The Super Bowl tells us so.
The Super Bowl Indicator
The championship of American football decides the direction of the US stock market for the year. If a “National” team wins, the market goes up; if an “American” team wins, the market goes down. Yesterday the Giants, a National team, beat the Patriots.
The birth of the indicator was quite auspicious.
Eight years ago I wrote about using random permutation tests to explore the efficacy of the indicator. One of the points is that the fraction of correct predictions is not necessarily a good indication of the value of a predictor.
Thanks to Robin Blumenthal of Barron’s we now have updated data. The indicator has been right 28 times out of 45. Now I should say at this point that over the years the notion of “National” versus “American” has become fuzzy. Also people have tried to fudge the meaning of “market” to make the indicator look better (the Dow Jones Industrials is used here). So other values of “number correct” are possible.
Figure 1 shows the results of a permutation test on the 45 years. The p-value for this test is about 13%. Only 3 of the 8 updated years were correct.
This, of course, includes the years that were used to form the “hypothesis”. A stricter test excludes the first 11 years. Figure 2 shows the permutation test in this case. The p-value here is about 40%.
The meaning of p-values
What does a p-value of 13% or 40% mean?
Statistical hypothesis tests start by assuming a “null hypothesis” is true. Calculations are performed as if this hypothesis were true. The p-value is the probability of seeing something at least as extreme as the actual result under those calculations.
The permutation tests done for the Super Bowl have the null hypothesis:
- the Super Bowl does not predict the market
If it doesn’t predict the market, then it doesn’t matter which team wins. The test shuffles the winners and counts the number of correct predictions. That is done a large number of times (10,000 in this case).
Figure 1 shows that there were a few permutations that resulted in 34 correct predictions, and also a few that resulted in 16 correct predictions. There were no cases more extreme than these.
If the p-value is small enough, we reject the null hypothesis.
The common misinterpretation
Undoubtedly the most common error in interpreting p-values is to think:
The p-value is the probability that the null hypothesis is true.
That is written in red because it is absolutely positively definitely WRONG.
By my reckoning the probability that the Super Bowl does not predict the market is 100% (to rounding error) — not 13% or 40%.
P-values are about surprise, not believability.
When you do a hypothesis test, you are playing a game — like a lottery. But this is sort of a reverse lottery. You know you have “won”, the p-value tells you how surprised you should be that you won.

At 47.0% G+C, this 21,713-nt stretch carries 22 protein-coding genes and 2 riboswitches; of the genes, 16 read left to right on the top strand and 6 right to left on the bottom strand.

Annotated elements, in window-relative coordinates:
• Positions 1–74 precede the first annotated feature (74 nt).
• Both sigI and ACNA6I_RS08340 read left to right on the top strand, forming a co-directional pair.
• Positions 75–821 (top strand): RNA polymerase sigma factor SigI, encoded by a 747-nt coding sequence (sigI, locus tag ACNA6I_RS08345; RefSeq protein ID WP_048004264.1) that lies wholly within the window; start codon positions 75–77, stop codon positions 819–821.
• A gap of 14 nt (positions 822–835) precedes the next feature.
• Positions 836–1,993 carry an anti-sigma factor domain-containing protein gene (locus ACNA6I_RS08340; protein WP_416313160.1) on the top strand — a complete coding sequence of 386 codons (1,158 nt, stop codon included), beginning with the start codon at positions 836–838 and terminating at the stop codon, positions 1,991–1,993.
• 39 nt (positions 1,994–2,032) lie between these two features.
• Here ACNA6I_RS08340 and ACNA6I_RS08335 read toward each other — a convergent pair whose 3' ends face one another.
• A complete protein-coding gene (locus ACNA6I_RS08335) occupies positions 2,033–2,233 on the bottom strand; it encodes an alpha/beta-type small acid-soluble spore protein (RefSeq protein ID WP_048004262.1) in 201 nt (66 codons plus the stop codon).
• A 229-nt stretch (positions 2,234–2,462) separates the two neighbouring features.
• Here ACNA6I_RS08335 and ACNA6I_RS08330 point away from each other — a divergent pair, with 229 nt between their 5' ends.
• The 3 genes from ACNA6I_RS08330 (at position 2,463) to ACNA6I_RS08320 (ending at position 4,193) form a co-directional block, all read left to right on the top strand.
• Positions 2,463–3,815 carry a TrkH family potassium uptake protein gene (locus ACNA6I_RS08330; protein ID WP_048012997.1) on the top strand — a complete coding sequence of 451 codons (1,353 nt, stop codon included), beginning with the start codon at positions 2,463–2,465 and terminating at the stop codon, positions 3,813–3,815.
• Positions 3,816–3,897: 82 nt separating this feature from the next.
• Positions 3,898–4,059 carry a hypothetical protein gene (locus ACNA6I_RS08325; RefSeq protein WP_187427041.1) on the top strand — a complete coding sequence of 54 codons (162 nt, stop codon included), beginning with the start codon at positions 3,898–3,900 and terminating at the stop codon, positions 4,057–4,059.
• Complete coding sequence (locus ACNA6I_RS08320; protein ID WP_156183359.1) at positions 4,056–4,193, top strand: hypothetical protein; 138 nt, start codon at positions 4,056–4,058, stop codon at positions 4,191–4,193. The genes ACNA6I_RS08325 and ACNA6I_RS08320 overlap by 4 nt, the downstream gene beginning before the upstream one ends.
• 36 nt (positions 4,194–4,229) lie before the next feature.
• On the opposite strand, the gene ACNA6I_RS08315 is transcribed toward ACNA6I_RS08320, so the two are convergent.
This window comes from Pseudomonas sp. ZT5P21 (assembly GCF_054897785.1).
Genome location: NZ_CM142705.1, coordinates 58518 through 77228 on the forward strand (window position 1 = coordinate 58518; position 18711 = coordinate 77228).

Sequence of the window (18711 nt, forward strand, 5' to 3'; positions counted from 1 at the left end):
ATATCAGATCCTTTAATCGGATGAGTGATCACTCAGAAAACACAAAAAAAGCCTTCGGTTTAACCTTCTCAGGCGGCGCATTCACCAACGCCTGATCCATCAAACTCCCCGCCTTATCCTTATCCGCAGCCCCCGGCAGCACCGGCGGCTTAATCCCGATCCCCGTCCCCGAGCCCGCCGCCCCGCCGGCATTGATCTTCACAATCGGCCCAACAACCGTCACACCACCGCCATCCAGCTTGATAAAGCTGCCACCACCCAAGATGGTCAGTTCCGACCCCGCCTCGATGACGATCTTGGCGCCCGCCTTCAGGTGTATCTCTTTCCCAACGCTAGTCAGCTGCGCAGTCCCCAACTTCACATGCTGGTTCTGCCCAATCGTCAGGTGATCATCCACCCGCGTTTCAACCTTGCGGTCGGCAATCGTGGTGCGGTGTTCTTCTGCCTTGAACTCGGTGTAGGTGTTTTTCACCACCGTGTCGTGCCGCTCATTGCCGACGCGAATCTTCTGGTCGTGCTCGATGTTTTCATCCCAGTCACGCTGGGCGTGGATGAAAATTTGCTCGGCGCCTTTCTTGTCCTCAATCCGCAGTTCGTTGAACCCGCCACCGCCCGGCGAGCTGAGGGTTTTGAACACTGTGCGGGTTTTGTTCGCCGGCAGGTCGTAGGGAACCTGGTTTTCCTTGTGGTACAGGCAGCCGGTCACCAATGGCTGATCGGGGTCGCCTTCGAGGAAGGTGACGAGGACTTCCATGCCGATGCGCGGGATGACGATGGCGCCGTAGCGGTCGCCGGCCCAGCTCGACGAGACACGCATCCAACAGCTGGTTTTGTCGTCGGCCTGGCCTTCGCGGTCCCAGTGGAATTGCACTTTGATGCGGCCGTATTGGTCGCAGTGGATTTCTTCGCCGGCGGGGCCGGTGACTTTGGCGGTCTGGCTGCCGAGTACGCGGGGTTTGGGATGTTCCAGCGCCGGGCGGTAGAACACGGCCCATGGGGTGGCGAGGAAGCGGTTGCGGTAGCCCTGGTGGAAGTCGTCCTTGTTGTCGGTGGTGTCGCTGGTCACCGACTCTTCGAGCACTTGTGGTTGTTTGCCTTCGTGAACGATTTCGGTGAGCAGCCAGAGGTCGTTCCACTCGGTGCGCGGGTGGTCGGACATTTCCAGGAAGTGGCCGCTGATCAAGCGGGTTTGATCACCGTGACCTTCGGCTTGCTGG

In the Super Bowl test we got a p-value of 13%. Not much surprise.
In “The distribution of financial returns made simple” there is a test of the null hypothesis that the daily log returns of the S&P 500 are normally distributed. The p-value for that test is 10 to the minus 2762. If we have a one in ten million chance of winning a certain lottery that we play once a week, then this p-value is equivalent to winning that lottery every week for seven and a half years. I think we are surprised.
How much we should believe a hypothesis depends on more than p-values.
Here are my beliefs about the two null hypotheses:
- Super Bowl does not predict market: believe
- Normally distributed returns: do not believe
In both cases my beliefs are at the absolutely-positively-definitely level. But my beliefs are arrived at differently in the two cases.
The null hypothesis for the Super Bowl is inherently very believable to me. Plus we don’t get a very surprising p-value. It would take an extremely surprising p-value to overcome my inherent belief because I see no plausible mechanism that would make a sports game affect the stock market.
The null hypothesis of normally distributed returns is also inherently believable — it is reasonable to expect that. However, we get an extremely surprising p-value. This outweighs the inherent belief. It takes essentially absolute faith in the inherent believability — as the persona of the return distribution post has — in order to ignore the surprise of the p-value and hold to the null hypothesis.
Above I said:
I see no plausible mechanism that would make a sports game affect the stock market.
I lied. (See the epilogue of this.)
If the statement had been about some physical system, that would have been fine. But this is finance and there is a plausible mechanism — if enough people believe it, it can become true. In finance there can be self-fulfilling models.
Parental logic — it’s true because I say it’s true — is hard for children to deal with. It is hard for adults as well.
And they asked if I believe
And do the angels really grieve
from “I Am the Ride” by Chris Smithers
The main data can be put into R with the command:
dowjones.super = read.table("http://www.portfolioprobe.com/R/blog/dowjones_super.csv", header=TRUE, sep=",")
With or without R, the file is at http://www.portfolioprobe.com/R/blog/dowjones_super.csv
The functions (plus the superscore object) are in permutationTest.R. You can get these into R with:
There are some subtle changes in the plot function compared to the one released with the “Permuting Super Bowl Theory” paper.
compute the tests
fulltest <- permutation.test.discrete(dowjones.super[,"Winner"], dowjones.super[,"DowJonesUpDown"], superscore)
latetest <- permutation.test.discrete(dowjones.super[-1:-11,"Winner"], dowjones.super[-1:-11,"DowJonesUpDown"], superscore)
plot the tests